• 1.5 billion hectares are used for farming, whereas 3.4 billion are reserved for grazing.
  • Agriculture and rearing were emitting the equivalent of 5.3 billion tons of C02 in 2011, which is to say14% even more than these two activities were back in 2001. 39% of these emissions come from enteric fermentation – the methane emanating from the digestion process of ruminants.

Needless to say that “Should we had extrapolated the Western Model of Feeding to the rest of the world, mankind will need three planets for farming… Jean-Louis Rastoin

In this vein, the world food system needs to be thought over. Experts and renown farmers like the  Quebecois Jean-Martin Fortier propose a territory-based food system , which is part of small and medium size food companies geographically similar to large scale family plantations.

Agriculture, the heart of Cameroon’s Economy

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Cameroon is located in Central Africa, deep within the Golf of Guinea. The country covers a surface area of 475 650 km2, with a seaside opening of 402 Km on the Atlantic coast. A tropical and dry climate prevails at the northern part of the country, contrary to the equatorial and humid one found in the south side. Volcanic eruptions have – in the repeated process of reshaping the terrain predominantly made up of lowlands and plateaus – given way to a few mountainous mass amongst which Mt Cameroon. Measuring 4095 m in height, the latter is still active and counted among the highest mountains in Africa. The water system in Cameroon is largely diversified.

With regards to latitude, this country stretches forth to the Chad Sahelian shores north wise and to the Congo River bank south wise; all the way up to 1200 km. This entire zone forms 05 biogeographically distinct regions; namely the Soudan-Sahel Region, the Guinean Higher Savannahs, the humid forest with a monomodal rainfall on the one hand, and a bimodal rainfall on the other hand. Cameroon is endowed with a naturally diverse environment, an important hydroelectric potential and mineral wealth available in its subsoil. This country is perceivably Africa in miniature (See page IV on the map). Cameroon, therefore, harbors diverse natural resources, as well as assets (See Part 1.2.4)

Youth and women

small scale farmers produces 80% of the food items consumed in developing countries… and 60% to 80% of food production stems from the women labor force in these countries. Hélène Jolette, UPADI Assistant Secretary-General

Cameroon’s population is estimated at 20.386.800 from the 2012 census, women making 51%.of that figure.

This population grows at an annual average rate of 2,8% and will likely peak 26,5 million in 2020. Based on the population census of 2010, 58, 2% of its people live in urban areas   averaging a density of 42, 3 inhabitants per km2.

About 66% of the population occupies 22% of country’s surface area.

The urban population grows at an average rate of 5, 7 % yearly.

The population is mostly made up of youths : about two third of its people are aged below 25 and  those below 15  make up 45% of the overall population , contrasting with the remaining 3,4%  representing older persons above 65.

Unequal territorial distribution, youths and the extremely high growth rate of the overall population coupled with urbanization are the many socio-demographic challenges this country is tackling and which several analysts have dubbed ‘the demographic challenge’.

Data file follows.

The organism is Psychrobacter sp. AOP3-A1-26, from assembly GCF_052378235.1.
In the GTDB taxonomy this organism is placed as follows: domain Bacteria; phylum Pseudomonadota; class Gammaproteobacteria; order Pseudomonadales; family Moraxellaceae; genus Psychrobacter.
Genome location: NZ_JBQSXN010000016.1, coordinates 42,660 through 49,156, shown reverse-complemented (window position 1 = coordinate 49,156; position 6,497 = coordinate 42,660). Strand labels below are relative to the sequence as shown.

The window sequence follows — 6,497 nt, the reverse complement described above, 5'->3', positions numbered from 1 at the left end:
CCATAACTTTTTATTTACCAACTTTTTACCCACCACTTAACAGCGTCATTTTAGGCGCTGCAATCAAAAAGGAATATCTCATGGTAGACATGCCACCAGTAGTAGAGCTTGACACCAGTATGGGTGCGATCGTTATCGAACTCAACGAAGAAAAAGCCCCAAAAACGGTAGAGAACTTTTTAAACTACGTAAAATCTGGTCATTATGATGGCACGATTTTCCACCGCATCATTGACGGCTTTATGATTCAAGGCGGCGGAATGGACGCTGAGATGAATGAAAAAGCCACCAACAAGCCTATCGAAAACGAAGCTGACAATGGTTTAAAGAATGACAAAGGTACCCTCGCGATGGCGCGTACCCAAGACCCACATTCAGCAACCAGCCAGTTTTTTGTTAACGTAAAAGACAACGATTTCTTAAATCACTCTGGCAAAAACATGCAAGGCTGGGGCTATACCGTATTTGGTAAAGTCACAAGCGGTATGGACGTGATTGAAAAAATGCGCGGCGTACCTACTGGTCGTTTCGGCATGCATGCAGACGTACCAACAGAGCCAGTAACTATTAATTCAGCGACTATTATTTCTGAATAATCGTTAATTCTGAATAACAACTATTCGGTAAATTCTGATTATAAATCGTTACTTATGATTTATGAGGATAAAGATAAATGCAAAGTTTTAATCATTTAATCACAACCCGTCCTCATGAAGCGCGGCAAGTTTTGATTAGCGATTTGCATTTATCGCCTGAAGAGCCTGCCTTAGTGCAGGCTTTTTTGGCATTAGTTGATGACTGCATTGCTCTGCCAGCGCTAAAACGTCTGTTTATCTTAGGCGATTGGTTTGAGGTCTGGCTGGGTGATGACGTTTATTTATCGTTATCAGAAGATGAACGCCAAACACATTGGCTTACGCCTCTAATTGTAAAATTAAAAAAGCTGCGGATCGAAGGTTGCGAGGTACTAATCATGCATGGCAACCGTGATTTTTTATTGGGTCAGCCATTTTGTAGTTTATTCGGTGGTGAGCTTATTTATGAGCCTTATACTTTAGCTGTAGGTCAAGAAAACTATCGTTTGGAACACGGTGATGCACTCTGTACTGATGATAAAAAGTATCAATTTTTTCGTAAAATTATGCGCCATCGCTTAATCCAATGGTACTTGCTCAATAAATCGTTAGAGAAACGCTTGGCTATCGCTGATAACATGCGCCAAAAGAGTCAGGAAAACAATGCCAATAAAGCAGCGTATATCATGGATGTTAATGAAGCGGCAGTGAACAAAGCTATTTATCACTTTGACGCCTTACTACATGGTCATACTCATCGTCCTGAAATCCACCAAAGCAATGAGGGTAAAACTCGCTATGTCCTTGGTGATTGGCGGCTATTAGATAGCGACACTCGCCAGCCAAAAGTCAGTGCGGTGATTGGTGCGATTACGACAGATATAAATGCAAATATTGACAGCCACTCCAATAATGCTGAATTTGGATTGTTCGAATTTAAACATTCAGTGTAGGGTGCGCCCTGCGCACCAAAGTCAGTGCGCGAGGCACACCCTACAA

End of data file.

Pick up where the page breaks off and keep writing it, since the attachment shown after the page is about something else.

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The role of rural sector

The rural sector accounts for about a third of the GDP while generating half of the revenues registered in the export of non-petroleum products.

This sector harbors 63% of the active population and sustains about 70% of the general population.  Moreover, the rural area is the pillar of food security in the country by virtue of the product types it is called to offer for the home consumption of 10 million rural Cameroonians and the supplying of food to the urban population estimated at 10 million inhabitants as well.

The role this area plays in maintaining a balanced environment and preserving nature is now largely acknowledged.

Strengths Of The Rural Sector

A Great Agro-ecological Diversity: Different landscapes are found in Cameroon; including geomorphological and climatic zones grouped into 5 regional blocks or unique agro-ecological areas.

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This diversity results in various human production activities which make available an extremely wide range of farm, pastoral, fish, forest and eco-tourist products. The country is potentially endowed with significant natural resources and considered in the same vein as Africa in miniature:

− Irrigable Farmlands:

  • 7,2 million hectares of arable land are available, with only 51% used to farm in 2010, precisely 3,7 million hectares.
  • 240 000 hectares of irrigable land, amongst which only 33 000 Hectares are irrigated, in other words 17% of its capacity. − Fishery And Animal Resources : (i) 2 million Hectares of pastureland with a large underused part ;
  • A diversified and abundant livestock, mainly beef, cow’s milk, goats, sheeps, pigs etc. rivers with abundant fishes, a pretty high potential for sea fishing.

− Forest Resources:

  • Presence of large deposits ;
  • High potential to process, produce and increase the value of wood.

− Ecological And Environmental Resources:

  • Rich and diversified biodiversity ;
  • High potential to restore the damaged forest of regions.

− A dense hydrographic network and normal rainfalls despite some reservations made in relation to the northern part of the country in recent years due to drought and inundations.

Source: FAO

Phase 1: Discovery

Since 2015, our team has initiated two major projects in Cameroon

I) The first project aims at improving the agriculture production chain.